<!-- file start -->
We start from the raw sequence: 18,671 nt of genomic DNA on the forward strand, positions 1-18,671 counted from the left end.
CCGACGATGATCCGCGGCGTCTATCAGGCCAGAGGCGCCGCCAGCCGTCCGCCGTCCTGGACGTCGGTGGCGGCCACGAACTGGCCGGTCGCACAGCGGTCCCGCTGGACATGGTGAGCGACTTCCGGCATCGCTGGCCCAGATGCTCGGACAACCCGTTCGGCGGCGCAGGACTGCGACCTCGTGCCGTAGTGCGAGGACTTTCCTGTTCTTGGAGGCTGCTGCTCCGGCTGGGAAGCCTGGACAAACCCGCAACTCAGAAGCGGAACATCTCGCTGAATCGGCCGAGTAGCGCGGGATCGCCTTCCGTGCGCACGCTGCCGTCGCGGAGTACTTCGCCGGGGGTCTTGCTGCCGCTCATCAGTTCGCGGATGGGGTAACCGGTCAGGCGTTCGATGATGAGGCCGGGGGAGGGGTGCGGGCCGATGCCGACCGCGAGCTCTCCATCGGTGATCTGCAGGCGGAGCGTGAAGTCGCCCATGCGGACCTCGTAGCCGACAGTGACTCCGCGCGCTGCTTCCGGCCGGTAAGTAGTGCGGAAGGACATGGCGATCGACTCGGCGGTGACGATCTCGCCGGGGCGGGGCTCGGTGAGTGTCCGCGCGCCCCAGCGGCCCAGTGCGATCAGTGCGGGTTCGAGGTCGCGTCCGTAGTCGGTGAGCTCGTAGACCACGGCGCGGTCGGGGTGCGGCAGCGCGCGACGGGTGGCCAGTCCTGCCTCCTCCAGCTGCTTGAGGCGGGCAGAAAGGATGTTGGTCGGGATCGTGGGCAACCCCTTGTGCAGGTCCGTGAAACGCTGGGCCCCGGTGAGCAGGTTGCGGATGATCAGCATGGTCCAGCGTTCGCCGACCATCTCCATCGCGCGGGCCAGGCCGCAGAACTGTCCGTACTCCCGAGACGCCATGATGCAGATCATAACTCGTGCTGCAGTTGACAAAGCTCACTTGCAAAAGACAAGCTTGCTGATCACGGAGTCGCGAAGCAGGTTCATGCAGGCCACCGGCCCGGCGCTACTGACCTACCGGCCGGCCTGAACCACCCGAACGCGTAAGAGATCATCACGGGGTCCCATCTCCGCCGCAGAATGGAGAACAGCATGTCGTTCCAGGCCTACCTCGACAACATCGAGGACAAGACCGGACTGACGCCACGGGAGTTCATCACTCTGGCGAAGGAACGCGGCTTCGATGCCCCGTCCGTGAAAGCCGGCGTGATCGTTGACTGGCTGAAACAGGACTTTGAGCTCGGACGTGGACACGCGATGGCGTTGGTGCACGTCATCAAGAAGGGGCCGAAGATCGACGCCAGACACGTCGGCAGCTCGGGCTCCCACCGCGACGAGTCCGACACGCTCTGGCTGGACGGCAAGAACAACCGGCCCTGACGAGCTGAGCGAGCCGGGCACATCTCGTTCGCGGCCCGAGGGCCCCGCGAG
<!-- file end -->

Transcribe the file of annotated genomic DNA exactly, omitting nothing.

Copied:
We start from the raw sequence: 18,671 nt of genomic DNA on the forward strand, positions 1-18,671 counted from the left end.
CCGACGATGATCCGCGGCGTCTATCAGGCCAGAGGCGCCGCCAGCCGTCCGCCGTCCTGGACGTCGGTGGCGGCCACGAACTGGCCGGTCGCACAGCGGTCCCGCTGGACATGGTGAGCGACTTCCGGCATCGCTGGCCCAGATGCTCGGACAACCCGTTCGGCGGCGCAGGACTGCGACCTCGTGCCGTAGTGCGAGGACTTTCCTGTTCTTGGAGGCTGCTGCTCCGGCTGGGAAGCCTGGACAAACCCGCAACTCAGAAGCGGAACATCTCGCTGAATCGGCCGAGTAGCGCGGGATCGCCTTCCGTGCGCACGCTGCCGTCGCGGAGTACTTCGCCGGGGGTCTTGCTGCCGCTCATCAGTTCGCGGATGGGGTAACCGGTCAGGCGTTCGATGATGAGGCCGGGGGAGGGGTGCGGGCCGATGCCGACCGCGAGCTCTCCATCGGTGATCTGCAGGCGGAGCGTGAAGTCGCCCATGCGGACCTCGTAGCCGACAGTGACTCCGCGCGCTGCTTCCGGCCGGTAAGTAGTGCGGAAGGACATGGCGATCGACTCGGCGGTGACGATCTCGCCGGGGCGGGGCTCGGTGAGTGTCCGCGCGCCCCAGCGGCCCAGTGCGATCAGTGCGGGTTCGAGGTCGCGTCCGTAGTCGGTGAGCTCGTAGACCACGGCGCGGTCGGGGTGCGGCAGCGCGCGACGGGTGGCCAGTCCTGCCTCCTCCAGCTGCTTGAGGCGGGCAGAAAGGATGTTGGTCGGGATCGTGGGCAACCCCTTGTGCAGGTCCGTGAAACGCTGGGCCCCGGTGAGCAGGTTGCGGATGATCAGCATGGTCCAGCGTTCGCCGACCATCTCCATCGCGCGGGCCAGGCCGCAGAACTGTCCGTACTCCCGAGACGCCATGATGCAGATCATAACTCGTGCTGCAGTTGACAAAGCTCACTTGCAAAAGACAAGCTTGCTGATCACGGAGTCGCGAAGCAGGTTCATGCAGGCCACCGGCCCGGCGCTACTGACCTACCGGCCGGCCTGAACCACCCGAACGCGTAAGAGATCATCACGGGGTCCCATCTCCGCCGCAGAATGGAGAACAGCATGTCGTTCCAGGCCTACCTCGACAACATCGAGGACAAGACCGGACTGACGCCACGGGAGTTCATCACTCTGGCGAAGGAACGCGGCTTCGATGCCCCGTCCGTGAAAGCCGGCGTGATCGTTGACTGGCTGAAACAGGACTTTGAGCTCGGACGTGGACACGCGATGGCGTTGGTGCACGTCATCAAGAAGGGGCCGAAGATCGACGCCAGACACGTCGGCAGCTCGGGCTCCCACCGCGACGAGTCCGACACGCTCTGGCTGGACGGCAAGAACAACCGGCCCTGACGAGCTGAGCGAGCCGGGCACATCTCGTTCGCGGCCCGAGGGCCCCGCGAG